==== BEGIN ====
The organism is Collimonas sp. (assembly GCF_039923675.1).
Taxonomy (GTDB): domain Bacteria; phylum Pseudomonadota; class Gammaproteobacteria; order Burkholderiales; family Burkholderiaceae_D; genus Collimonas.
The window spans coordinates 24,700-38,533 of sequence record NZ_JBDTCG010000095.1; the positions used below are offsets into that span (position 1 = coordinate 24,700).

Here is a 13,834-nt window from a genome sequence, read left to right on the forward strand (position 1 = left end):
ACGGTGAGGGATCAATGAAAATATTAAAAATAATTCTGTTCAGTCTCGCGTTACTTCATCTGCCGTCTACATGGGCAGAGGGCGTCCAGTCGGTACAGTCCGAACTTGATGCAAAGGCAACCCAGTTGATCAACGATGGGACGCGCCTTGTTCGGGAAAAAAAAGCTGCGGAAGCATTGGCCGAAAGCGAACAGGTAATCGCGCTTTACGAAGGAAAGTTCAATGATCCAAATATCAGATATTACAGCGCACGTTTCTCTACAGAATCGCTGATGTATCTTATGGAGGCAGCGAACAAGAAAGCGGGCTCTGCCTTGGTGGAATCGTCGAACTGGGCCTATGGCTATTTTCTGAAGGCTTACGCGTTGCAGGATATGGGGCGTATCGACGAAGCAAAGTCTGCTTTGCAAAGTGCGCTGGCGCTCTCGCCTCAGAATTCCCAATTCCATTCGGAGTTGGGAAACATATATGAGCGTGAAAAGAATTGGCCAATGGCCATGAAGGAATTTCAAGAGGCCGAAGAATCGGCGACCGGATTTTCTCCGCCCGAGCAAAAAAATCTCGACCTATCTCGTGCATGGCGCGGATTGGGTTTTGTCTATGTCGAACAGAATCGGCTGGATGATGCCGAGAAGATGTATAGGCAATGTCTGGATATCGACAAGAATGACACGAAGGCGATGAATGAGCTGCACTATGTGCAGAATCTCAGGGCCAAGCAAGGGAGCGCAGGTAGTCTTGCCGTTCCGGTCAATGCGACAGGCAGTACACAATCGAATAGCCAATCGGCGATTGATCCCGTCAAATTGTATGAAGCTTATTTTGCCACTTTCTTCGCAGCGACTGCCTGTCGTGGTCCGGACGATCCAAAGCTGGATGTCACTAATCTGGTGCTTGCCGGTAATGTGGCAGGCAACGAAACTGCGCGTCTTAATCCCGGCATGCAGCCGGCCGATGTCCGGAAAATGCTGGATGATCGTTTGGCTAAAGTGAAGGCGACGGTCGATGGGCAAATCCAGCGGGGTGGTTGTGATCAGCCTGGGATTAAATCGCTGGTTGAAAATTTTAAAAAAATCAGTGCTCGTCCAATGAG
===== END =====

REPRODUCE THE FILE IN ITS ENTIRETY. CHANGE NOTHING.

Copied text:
The organism is Collimonas sp. (assembly GCF_039923675.1).
Taxonomy (GTDB): domain Bacteria; phylum Pseudomonadota; class Gammaproteobacteria; order Burkholderiales; family Burkholderiaceae_D; genus Collimonas.
The window spans coordinates 24,700-38,533 of sequence record NZ_JBDTCG010000095.1; the positions used below are offsets into that span (position 1 = coordinate 24,700).

Here is a 13,834-nt window from a genome sequence, read left to right on the forward strand (position 1 = left end):
ACGGTGAGGGATCAATGAAAATATTAAAAATAATTCTGTTCAGTCTCGCGTTACTTCATCTGCCGTCTACATGGGCAGAGGGCGTCCAGTCGGTACAGTCCGAACTTGATGCAAAGGCAACCCAGTTGATCAACGATGGGACGCGCCTTGTTCGGGAAAAAAAAGCTGCGGAAGCATTGGCCGAAAGCGAACAGGTAATCGCGCTTTACGAAGGAAAGTTCAATGATCCAAATATCAGATATTACAGCGCACGTTTCTCTACAGAATCGCTGATGTATCTTATGGAGGCAGCGAACAAGAAAGCGGGCTCTGCCTTGGTGGAATCGTCGAACTGGGCCTATGGCTATTTTCTGAAGGCTTACGCGTTGCAGGATATGGGGCGTATCGACGAAGCAAAGTCTGCTTTGCAAAGTGCGCTGGCGCTCTCGCCTCAGAATTCCCAATTCCATTCGGAGTTGGGAAACATATATGAGCGTGAAAAGAATTGGCCAATGGCCATGAAGGAATTTCAAGAGGCCGAAGAATCGGCGACCGGATTTTCTCCGCCCGAGCAAAAAAATCTCGACCTATCTCGTGCATGGCGCGGATTGGGTTTTGTCTATGTCGAACAGAATCGGCTGGATGATGCCGAGAAGATGTATAGGCAATGTCTGGATATCGACAAGAATGACACGAAGGCGATGAATGAGCTGCACTATGTGCAGAATCTCAGGGCCAAGCAAGGGAGCGCAGGTAGTCTTGCCGTTCCGGTCAATGCGACAGGCAGTACACAATCGAATAGCCAATCGGCGATTGATCCCGTCAAATTGTATGAAGCTTATTTTGCCACTTTCTTCGCAGCGACTGCCTGTCGTGGTCCGGACGATCCAAAGCTGGATGTCACTAATCTGGTGCTTGCCGGTAATGTGGCAGGCAACGAAACTGCGCGTCTTAATCCCGGCATGCAGCCGGCCGATGTCCGGAAAATGCTGGATGATCGTTTGGCTAAAGTGAAGGCGACGGTCGATGGGCAAATCCAGCGGGGTGGTTGTGATCAGCCTGGGATTAAATCGCTGGTTGAAAATTTTAAAAAAATCAGTGCTCGTCCAATGAG